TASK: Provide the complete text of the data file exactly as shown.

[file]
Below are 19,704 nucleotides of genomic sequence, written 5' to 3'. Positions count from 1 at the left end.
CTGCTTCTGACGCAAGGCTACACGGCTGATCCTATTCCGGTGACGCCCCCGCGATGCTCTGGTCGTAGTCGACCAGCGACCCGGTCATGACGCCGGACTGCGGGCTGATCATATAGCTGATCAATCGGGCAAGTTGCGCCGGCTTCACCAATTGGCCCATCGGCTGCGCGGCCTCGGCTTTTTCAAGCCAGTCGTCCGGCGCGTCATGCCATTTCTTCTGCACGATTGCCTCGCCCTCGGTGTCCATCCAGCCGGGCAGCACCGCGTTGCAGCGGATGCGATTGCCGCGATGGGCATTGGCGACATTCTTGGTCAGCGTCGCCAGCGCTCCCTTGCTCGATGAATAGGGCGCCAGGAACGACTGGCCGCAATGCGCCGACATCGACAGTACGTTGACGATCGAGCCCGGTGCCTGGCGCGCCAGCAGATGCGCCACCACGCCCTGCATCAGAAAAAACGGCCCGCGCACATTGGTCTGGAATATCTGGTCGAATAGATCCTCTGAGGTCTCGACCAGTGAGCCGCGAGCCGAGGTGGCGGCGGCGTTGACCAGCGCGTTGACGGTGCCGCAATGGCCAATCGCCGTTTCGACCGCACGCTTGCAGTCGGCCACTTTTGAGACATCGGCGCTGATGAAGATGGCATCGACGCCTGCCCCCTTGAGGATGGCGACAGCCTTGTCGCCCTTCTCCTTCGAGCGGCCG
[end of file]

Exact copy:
Below are 19,704 nucleotides of genomic sequence, written 5' to 3'. Positions count from 1 at the left end.
CTGCTTCTGACGCAAGGCTACACGGCTGATCCTATTCCGGTGACGCCCCCGCGATGCTCTGGTCGTAGTCGACCAGCGACCCGGTCATGACGCCGGACTGCGGGCTGATCATATAGCTGATCAATCGGGCAAGTTGCGCCGGCTTCACCAATTGGCCCATCGGCTGCGCGGCCTCGGCTTTTTCAAGCCAGTCGTCCGGCGCGTCATGCCATTTCTTCTGCACGATTGCCTCGCCCTCGGTGTCCATCCAGCCGGGCAGCACCGCGTTGCAGCGGATGCGATTGCCGCGATGGGCATTGGCGACATTCTTGGTCAGCGTCGCCAGCGCTCCCTTGCTCGATGAATAGGGCGCCAGGAACGACTGGCCGCAATGCGCCGACATCGACAGTACGTTGACGATCGAGCCCGGTGCCTGGCGCGCCAGCAGATGCGCCACCACGCCCTGCATCAGAAAAAACGGCCCGCGCACATTGGTCTGGAATATCTGGTCGAATAGATCCTCTGAGGTCTCGACCAGTGAGCCGCGAGCCGAGGTGGCGGCGGCGTTGACCAGCGCGTTGACGGTGCCGCAATGGCCAATCGCCGTTTCGACCGCACGCTTGCAGTCGGCCACTTTTGAGACATCGGCGCTGATGAAGATGGCATCGACGCCTGCCCCCTTGAGGATGGCGACAGCCTTGTCGCCCTTCTCCTTCGAGCGGCCG